Monsters invade Morikami this summer as vintage toys from the 1960s, ’70s and ’80s, inspired by Japanese tokusatsu films and TV shows go on display in the exhibition, Kaijū! Monster Invasion! Classic Japanese tokusatsu eiga, or special effects films, typically utilized an fx technique called sutsumeishon (suitmation) in which monsters of colossal size, termed kaijū, were portrayed by stuntmen in rubber suits moving about on sets of miniatures. Beginning with the release of the film Gojira (Godzilla) in 1954, kaijū of all types have captured the imagination of legions of fans worldwide and have spawned a lucrative toy industry that endures to this day. The exhibition opens to the public June 1.
The exhibition displays over 100 figures from an extensive private collection. Godzilla, the first Japanese pop culture phenomenon, along with several of the creatures he fought in the many sequels to the original film, appear in the exhibition, which also includes the outlandish opponents of Japanese television superheroes like Ultraman, Chōjin Barom-1, and Kamen, or Masked, Rider. Some kaijū are dinosaurian in appearance; others are based vaguely on insects, sea creatures, or plants; still others combine characteristics of all of these and more. All are included in the Morikami exhibition, seeming to give form to humankind’s deepest anxieties in an age dominated by nuclear, biological, and environmental peril.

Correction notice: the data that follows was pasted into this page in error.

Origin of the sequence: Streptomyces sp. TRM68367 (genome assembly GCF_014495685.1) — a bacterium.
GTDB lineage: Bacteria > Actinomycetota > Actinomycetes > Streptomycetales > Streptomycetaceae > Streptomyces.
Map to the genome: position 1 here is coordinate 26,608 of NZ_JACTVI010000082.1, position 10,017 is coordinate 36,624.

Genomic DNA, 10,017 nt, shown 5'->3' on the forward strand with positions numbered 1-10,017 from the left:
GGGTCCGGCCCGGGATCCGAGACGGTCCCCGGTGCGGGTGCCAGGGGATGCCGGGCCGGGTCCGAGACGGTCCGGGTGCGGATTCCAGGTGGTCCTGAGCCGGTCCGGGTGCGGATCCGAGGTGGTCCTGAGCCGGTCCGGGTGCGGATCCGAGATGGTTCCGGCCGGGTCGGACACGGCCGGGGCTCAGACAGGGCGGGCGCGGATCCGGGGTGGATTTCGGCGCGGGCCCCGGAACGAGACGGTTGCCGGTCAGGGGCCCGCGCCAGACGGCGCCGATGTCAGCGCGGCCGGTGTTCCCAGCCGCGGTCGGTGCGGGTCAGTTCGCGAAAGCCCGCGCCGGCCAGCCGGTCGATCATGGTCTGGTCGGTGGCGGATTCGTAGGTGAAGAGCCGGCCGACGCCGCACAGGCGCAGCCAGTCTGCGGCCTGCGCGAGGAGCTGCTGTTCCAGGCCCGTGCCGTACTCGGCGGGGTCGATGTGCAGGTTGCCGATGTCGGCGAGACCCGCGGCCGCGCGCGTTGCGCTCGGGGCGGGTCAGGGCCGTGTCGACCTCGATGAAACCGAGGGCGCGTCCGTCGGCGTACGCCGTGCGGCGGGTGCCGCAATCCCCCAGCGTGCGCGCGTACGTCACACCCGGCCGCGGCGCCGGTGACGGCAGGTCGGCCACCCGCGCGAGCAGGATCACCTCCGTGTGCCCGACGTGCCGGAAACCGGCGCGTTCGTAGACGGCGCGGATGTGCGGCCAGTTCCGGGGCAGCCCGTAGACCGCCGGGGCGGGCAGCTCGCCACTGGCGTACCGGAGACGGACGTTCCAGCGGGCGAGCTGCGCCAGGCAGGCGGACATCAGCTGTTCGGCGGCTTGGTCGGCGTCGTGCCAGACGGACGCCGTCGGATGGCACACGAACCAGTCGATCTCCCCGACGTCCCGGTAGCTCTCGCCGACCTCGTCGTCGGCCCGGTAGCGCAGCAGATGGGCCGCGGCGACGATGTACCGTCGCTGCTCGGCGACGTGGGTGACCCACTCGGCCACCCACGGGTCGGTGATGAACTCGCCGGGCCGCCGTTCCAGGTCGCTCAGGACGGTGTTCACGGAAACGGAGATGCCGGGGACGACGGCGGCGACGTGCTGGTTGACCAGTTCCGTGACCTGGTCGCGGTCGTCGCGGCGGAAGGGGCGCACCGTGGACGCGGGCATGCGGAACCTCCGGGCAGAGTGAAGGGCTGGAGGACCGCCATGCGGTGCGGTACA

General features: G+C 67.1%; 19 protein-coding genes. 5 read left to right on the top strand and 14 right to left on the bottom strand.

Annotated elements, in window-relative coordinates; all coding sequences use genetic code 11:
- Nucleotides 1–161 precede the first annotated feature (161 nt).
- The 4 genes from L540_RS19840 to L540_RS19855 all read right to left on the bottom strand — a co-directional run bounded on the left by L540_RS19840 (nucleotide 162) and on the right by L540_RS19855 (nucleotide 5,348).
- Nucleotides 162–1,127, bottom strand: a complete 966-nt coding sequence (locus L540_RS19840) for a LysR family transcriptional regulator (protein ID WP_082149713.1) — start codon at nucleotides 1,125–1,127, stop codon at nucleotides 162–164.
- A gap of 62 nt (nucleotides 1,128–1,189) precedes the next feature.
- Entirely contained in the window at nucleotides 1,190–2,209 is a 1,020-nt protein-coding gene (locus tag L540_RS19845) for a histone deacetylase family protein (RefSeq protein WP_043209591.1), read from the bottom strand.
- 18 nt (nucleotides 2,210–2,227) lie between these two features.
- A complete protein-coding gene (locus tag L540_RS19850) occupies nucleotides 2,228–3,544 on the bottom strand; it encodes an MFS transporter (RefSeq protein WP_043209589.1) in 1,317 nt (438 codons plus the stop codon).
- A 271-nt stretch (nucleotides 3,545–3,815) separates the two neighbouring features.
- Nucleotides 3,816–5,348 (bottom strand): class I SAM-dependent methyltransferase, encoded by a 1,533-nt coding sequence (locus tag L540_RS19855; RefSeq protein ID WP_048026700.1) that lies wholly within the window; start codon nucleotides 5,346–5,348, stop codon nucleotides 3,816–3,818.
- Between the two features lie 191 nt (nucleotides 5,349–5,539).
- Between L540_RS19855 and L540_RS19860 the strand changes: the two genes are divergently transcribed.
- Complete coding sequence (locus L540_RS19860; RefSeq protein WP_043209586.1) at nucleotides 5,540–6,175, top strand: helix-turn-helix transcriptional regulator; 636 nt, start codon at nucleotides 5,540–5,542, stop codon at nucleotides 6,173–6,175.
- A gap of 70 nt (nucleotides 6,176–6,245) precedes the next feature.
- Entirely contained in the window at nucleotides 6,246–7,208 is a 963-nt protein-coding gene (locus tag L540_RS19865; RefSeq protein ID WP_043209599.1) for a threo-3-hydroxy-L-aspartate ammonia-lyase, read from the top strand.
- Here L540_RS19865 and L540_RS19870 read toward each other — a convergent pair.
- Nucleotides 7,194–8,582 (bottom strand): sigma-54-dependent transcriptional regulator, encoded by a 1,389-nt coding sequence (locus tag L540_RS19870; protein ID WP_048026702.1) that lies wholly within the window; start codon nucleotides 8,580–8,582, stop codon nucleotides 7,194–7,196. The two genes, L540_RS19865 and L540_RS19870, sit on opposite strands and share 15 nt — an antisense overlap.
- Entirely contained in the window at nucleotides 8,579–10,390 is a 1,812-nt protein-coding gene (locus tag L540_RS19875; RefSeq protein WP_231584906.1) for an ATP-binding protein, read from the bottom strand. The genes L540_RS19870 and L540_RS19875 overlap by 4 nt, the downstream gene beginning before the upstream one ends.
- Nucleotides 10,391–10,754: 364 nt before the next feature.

Kaijū have been potent expressions of Japanese popular culture for over half a century. While most of the toys were originally marketed as inexpensive playthings, today they are highly sought-after by collectors and nostalgia buffs and command hundreds if not thousands of dollars each. In addition these vintage toys helped to create a worldwide art-toy movement that today embraces popular characters from many contemporary animated films and comic books.
Kaijū! Monster Invasion! runs to October 17. The exhibition is funded in part by the Henri and Tomoye Takahashi Charitable Foundation and the Mary Livingston Griggs and Mary Griggs Burke Foundation.